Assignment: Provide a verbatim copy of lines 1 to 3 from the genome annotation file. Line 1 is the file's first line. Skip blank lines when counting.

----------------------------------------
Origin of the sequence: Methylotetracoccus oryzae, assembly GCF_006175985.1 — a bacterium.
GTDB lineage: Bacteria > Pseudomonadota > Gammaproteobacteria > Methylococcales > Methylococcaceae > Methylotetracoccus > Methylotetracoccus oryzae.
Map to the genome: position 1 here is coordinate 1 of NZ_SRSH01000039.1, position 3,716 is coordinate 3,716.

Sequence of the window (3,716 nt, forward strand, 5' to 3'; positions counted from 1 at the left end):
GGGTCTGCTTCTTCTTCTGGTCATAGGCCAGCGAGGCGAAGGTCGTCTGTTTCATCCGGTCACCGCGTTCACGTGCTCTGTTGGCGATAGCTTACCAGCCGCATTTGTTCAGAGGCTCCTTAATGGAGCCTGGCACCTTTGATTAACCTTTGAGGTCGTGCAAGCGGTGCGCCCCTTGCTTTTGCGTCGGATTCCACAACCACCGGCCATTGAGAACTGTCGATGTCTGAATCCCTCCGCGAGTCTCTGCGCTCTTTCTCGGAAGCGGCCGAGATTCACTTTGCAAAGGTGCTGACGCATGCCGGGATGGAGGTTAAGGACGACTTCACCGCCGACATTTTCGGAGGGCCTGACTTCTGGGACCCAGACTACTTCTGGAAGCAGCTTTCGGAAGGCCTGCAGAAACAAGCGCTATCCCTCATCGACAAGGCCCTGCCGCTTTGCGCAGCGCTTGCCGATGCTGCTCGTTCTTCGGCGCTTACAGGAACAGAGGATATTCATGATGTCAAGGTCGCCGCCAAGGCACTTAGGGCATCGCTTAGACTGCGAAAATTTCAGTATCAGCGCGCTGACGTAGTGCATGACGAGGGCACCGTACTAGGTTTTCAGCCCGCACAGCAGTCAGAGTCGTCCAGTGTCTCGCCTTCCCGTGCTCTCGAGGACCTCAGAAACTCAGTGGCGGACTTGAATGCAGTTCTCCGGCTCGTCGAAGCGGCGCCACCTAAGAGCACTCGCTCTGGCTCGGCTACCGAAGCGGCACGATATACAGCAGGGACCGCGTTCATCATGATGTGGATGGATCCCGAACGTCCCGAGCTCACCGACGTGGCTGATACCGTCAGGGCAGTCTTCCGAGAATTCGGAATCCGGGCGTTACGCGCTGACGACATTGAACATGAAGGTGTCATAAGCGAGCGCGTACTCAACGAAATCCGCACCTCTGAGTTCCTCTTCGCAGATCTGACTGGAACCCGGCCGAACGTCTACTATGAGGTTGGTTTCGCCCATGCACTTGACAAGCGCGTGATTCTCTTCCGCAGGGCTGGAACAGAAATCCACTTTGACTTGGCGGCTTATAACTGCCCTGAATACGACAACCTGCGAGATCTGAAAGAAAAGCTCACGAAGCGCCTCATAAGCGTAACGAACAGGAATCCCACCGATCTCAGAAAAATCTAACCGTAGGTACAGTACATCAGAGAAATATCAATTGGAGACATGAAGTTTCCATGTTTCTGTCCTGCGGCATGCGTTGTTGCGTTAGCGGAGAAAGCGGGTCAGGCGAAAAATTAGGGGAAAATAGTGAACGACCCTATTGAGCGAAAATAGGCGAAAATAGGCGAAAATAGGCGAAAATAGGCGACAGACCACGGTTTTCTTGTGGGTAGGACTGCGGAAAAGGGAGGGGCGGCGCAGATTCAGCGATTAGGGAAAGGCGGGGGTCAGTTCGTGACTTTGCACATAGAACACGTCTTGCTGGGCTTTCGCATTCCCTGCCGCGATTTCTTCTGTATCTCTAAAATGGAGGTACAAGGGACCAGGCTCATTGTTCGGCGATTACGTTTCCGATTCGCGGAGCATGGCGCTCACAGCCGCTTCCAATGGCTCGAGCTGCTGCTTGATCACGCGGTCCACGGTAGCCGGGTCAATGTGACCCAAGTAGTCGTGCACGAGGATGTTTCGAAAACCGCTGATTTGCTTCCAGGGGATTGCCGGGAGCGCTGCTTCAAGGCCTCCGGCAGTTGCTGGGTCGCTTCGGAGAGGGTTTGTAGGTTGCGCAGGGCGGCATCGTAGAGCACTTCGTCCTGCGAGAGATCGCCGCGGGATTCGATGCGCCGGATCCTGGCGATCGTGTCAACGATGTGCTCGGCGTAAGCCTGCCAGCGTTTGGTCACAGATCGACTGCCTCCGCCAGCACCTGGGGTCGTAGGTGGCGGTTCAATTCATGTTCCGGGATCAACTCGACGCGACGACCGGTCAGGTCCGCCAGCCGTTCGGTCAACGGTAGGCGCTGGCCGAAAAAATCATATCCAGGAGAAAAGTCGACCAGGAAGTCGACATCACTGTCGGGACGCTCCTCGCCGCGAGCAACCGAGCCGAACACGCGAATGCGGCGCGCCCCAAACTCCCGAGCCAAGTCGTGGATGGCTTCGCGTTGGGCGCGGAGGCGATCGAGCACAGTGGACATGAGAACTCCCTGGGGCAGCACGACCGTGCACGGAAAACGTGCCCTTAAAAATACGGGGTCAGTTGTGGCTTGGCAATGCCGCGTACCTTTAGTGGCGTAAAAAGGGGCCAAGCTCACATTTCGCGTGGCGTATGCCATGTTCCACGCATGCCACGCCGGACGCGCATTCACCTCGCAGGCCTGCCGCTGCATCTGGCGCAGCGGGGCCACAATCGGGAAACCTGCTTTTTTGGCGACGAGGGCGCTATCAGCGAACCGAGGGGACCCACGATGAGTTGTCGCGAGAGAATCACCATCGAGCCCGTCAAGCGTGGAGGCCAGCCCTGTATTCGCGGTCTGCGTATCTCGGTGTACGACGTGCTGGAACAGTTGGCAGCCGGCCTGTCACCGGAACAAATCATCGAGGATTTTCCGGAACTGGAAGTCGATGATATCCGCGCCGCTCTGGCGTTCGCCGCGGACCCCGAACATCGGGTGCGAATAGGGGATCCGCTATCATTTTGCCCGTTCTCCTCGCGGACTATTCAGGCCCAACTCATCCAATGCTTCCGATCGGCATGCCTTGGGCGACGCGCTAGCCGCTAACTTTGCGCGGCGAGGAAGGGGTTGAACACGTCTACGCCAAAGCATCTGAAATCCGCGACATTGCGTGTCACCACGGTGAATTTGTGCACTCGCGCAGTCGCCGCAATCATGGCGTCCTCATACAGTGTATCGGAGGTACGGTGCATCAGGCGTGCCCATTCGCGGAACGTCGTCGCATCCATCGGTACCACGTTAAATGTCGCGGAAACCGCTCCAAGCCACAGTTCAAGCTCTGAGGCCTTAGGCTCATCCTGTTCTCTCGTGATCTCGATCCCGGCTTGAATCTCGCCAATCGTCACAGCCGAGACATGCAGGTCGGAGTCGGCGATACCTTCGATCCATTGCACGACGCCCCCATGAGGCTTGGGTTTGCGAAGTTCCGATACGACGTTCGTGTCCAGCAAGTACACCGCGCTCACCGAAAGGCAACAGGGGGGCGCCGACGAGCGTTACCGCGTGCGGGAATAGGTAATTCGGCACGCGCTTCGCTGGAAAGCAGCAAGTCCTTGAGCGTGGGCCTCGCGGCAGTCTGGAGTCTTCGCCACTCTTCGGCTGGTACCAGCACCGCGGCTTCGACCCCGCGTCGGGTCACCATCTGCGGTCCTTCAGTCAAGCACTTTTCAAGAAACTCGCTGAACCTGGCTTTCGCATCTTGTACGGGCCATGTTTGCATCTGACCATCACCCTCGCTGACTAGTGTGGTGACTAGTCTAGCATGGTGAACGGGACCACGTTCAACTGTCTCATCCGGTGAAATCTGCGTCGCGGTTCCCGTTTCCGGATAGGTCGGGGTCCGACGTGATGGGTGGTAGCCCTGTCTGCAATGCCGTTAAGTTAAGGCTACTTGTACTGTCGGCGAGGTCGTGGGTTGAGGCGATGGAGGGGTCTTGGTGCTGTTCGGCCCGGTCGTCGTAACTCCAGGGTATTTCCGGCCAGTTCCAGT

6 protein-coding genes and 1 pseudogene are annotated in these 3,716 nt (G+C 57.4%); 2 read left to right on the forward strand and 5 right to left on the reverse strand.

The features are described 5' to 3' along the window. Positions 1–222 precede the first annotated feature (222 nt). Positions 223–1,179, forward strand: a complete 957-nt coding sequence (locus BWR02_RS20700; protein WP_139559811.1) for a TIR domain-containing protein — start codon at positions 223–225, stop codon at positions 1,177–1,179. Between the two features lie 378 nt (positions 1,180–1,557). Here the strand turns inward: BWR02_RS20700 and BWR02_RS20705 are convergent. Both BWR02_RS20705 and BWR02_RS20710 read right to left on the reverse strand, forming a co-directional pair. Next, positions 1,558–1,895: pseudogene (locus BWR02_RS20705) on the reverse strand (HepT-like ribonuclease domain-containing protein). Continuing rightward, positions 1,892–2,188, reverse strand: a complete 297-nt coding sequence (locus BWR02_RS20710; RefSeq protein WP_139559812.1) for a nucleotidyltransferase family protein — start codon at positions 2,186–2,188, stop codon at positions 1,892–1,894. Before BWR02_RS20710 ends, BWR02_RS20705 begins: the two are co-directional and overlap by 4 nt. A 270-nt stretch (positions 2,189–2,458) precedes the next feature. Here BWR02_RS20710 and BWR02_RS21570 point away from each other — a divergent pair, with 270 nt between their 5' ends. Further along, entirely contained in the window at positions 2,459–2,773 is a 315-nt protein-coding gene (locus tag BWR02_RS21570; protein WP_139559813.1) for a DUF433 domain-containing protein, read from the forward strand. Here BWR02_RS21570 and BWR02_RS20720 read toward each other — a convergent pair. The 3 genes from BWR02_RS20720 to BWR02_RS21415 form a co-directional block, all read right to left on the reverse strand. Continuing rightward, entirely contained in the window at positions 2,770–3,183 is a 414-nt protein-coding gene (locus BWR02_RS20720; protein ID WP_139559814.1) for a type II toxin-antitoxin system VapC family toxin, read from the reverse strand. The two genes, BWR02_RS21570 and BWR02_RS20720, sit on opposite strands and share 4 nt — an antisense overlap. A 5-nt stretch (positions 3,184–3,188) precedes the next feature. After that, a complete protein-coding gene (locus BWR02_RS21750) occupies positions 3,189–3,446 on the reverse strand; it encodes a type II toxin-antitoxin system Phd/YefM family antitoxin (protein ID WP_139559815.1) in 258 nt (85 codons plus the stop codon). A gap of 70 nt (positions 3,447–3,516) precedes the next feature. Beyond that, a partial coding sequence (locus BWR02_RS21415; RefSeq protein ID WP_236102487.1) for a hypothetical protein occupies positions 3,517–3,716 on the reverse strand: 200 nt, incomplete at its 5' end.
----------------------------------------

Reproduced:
Origin of the sequence: Methylotetracoccus oryzae, assembly GCF_006175985.1 — a bacterium.
GTDB lineage: Bacteria > Pseudomonadota > Gammaproteobacteria > Methylococcales > Methylococcaceae > Methylotetracoccus > Methylotetracoccus oryzae.
Map to the genome: position 1 here is coordinate 1 of NZ_SRSH01000039.1, position 3,716 is coordinate 3,716.